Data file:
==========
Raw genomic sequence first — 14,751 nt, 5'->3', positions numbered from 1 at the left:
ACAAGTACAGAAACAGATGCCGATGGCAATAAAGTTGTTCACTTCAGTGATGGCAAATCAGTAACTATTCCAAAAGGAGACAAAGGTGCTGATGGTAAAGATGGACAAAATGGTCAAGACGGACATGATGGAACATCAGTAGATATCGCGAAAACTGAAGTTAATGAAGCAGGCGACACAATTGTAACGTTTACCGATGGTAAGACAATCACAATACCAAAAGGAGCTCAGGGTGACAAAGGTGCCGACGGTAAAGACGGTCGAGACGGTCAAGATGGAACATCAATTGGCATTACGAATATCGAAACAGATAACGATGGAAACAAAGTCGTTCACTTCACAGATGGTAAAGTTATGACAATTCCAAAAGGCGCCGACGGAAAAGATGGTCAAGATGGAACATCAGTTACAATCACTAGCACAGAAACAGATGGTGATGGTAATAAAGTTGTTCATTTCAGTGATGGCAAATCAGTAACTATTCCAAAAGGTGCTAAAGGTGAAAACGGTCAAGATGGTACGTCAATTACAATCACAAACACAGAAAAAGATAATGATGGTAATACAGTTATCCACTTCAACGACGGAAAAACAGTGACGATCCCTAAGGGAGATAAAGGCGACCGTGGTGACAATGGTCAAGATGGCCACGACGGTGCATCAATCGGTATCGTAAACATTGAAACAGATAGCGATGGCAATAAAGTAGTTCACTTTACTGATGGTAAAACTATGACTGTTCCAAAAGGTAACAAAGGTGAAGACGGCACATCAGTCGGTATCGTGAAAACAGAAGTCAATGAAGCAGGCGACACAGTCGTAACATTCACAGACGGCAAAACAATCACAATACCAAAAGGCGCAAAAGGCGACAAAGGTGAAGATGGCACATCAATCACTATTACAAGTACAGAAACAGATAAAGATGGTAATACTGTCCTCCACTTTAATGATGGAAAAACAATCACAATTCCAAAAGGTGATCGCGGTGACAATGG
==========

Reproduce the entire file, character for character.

Raw genomic sequence first — 14,751 nt, 5'->3', positions numbered from 1 at the left:
ACAAGTACAGAAACAGATGCCGATGGCAATAAAGTTGTTCACTTCAGTGATGGCAAATCAGTAACTATTCCAAAAGGAGACAAAGGTGCTGATGGTAAAGATGGACAAAATGGTCAAGACGGACATGATGGAACATCAGTAGATATCGCGAAAACTGAAGTTAATGAAGCAGGCGACACAATTGTAACGTTTACCGATGGTAAGACAATCACAATACCAAAAGGAGCTCAGGGTGACAAAGGTGCCGACGGTAAAGACGGTCGAGACGGTCAAGATGGAACATCAATTGGCATTACGAATATCGAAACAGATAACGATGGAAACAAAGTCGTTCACTTCACAGATGGTAAAGTTATGACAATTCCAAAAGGCGCCGACGGAAAAGATGGTCAAGATGGAACATCAGTTACAATCACTAGCACAGAAACAGATGGTGATGGTAATAAAGTTGTTCATTTCAGTGATGGCAAATCAGTAACTATTCCAAAAGGTGCTAAAGGTGAAAACGGTCAAGATGGTACGTCAATTACAATCACAAACACAGAAAAAGATAATGATGGTAATACAGTTATCCACTTCAACGACGGAAAAACAGTGACGATCCCTAAGGGAGATAAAGGCGACCGTGGTGACAATGGTCAAGATGGCCACGACGGTGCATCAATCGGTATCGTAAACATTGAAACAGATAGCGATGGCAATAAAGTAGTTCACTTTACTGATGGTAAAACTATGACTGTTCCAAAAGGTAACAAAGGTGAAGACGGCACATCAGTCGGTATCGTGAAAACAGAAGTCAATGAAGCAGGCGACACAGTCGTAACATTCACAGACGGCAAAACAATCACAATACCAAAAGGCGCAAAAGGCGACAAAGGTGAAGATGGCACATCAATCACTATTACAAGTACAGAAACAGATAAAGATGGTAATACTGTCCTCCACTTTAATGATGGAAAAACAATCACAATTCCAAAAGGTGATCGCGGTGACAATGG